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Open Access Highly Accessed Case report

Primary psoas abscess extending to thigh adductors: case report

Zhongjie Zhou1, Yueming Song1, Qianyun Cai2 and Jiancheng Zeng1*

Author Affiliations

1 Department of Orthopaedics, West China Hospital, Sichuan University, Guoxue road, Chengdu, China

2 Department of Pediatrics, West China Second University Hospital, Sichuan University, Renmin South Road, Chengdu, China

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BMC Musculoskeletal Disorders 2010, 11:176  doi:10.1186/1471-2474-11-176

Published: 6 August 2010

Abstract

Background

Psoas abscess is a rare condition consisting of pyomyositis of the psoas. The worldwide incidence was 12 cases per 100,000 per year in 1992, but the current incidence is unknown. Psoas abscess can descend along the psoas sheath and reach the inner upper third of the thigh, but only infrequently does it penetrate the sheath and involve the thigh adductors. Because of insidious clinical presentation, the diagnosis of psoas abscess is a challenge. Delayed diagnosis can result in poor prognosis.

Case presentation

A 45-year-old male with no significant past medical history presented with pain in the left thigh, and limitation of movement at the left hip and knee joint for one month. Ultrasound, CT, and MRI revealed a liquid mass in the left psoas. Percutaneous drainage of this mass yielded 300 ml pus from the psoas. After surgery, the patient reported relief of pain; however, ten days after removal of the drainage tube, the patient complained of persistent pain in his left thigh. CT revealed that the psoas abscess had extended inferiorly, and involved the entire set of adductors of the left thigh. Open surgical drainage was performed at the flank and at the thigh, yielding 350 ml of pus from the thigh. After open drainage and adequate antibiotic therapy, the patient made a good recovery. Follow-up CT confirmed complete resolution of the abscess.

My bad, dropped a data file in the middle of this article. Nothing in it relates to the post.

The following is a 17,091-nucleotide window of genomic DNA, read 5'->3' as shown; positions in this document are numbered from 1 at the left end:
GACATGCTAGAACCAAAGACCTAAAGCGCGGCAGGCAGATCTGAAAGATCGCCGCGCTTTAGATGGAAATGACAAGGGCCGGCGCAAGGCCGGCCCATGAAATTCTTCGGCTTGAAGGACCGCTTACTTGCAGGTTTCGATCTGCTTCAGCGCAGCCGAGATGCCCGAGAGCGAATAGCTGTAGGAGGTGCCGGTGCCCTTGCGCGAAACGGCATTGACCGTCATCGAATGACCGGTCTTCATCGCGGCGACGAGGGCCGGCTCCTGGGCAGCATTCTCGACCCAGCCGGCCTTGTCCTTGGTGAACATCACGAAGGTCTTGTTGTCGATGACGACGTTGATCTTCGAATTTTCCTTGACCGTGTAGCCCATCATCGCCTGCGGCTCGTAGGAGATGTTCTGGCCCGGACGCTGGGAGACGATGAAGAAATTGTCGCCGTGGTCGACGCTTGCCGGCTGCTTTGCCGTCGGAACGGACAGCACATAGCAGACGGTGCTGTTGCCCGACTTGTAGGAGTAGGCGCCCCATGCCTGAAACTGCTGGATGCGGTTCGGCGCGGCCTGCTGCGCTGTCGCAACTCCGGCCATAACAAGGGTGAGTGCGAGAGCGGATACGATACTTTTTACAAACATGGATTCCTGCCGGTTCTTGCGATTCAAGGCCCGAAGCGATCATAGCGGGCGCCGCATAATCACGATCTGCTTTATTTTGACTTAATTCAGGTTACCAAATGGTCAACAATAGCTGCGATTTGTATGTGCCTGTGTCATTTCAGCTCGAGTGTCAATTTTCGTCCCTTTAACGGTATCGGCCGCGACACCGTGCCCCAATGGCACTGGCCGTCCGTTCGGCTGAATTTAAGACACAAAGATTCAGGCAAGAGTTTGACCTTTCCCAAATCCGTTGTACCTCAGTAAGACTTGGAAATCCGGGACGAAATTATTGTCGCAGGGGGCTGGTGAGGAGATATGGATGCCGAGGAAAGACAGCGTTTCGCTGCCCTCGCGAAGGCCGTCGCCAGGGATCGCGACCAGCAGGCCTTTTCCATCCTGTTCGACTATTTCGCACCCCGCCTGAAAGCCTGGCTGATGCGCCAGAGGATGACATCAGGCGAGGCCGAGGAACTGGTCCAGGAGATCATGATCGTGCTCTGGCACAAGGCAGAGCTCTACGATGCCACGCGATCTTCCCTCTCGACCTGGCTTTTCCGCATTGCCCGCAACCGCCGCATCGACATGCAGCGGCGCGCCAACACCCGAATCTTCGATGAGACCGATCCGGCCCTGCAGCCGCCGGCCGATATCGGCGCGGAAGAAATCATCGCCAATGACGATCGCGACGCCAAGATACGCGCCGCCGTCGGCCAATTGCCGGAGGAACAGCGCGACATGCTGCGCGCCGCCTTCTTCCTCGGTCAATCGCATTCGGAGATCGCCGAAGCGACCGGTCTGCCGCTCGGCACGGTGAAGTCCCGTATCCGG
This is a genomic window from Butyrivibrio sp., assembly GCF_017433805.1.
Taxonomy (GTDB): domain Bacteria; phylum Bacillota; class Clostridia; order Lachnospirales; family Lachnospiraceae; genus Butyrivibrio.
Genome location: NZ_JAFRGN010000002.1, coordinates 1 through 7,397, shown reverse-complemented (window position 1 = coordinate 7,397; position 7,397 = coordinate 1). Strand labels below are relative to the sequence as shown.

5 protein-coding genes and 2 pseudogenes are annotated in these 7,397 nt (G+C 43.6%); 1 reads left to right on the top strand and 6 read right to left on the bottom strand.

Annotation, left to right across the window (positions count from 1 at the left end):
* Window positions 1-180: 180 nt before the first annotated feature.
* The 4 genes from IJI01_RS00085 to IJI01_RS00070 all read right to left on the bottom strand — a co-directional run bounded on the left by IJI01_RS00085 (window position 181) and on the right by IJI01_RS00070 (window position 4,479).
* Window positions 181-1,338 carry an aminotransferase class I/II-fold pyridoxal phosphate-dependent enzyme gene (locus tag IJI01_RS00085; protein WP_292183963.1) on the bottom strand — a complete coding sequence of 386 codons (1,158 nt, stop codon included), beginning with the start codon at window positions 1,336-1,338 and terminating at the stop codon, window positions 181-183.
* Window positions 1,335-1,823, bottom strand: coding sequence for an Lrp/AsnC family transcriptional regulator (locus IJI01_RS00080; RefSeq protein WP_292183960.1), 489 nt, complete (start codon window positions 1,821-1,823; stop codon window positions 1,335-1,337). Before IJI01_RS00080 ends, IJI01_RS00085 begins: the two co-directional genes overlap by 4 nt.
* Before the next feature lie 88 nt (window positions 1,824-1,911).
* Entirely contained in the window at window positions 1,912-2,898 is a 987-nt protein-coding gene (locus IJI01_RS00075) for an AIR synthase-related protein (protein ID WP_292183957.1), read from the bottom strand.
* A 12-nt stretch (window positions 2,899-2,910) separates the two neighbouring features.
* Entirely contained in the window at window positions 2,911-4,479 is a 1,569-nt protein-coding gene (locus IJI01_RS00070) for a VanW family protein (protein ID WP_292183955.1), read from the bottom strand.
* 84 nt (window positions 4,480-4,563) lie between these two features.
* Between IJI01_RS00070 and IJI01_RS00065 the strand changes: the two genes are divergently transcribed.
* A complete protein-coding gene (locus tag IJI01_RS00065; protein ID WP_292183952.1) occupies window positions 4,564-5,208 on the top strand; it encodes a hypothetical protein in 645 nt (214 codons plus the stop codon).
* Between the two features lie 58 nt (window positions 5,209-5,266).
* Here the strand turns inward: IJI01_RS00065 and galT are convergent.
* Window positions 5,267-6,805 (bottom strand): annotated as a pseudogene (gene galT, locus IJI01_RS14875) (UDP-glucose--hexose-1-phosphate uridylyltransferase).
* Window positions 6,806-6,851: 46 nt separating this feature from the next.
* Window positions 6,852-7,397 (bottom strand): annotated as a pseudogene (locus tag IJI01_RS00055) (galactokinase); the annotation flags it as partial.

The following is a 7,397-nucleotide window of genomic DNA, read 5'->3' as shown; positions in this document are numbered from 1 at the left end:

Conclusions

Large psoas abscess can penetrate the psoas sheath, and descend to thigh adductors even after percutaneous drainage. Appropriate treatment includes open surgical drainage along with antibiotic therapy.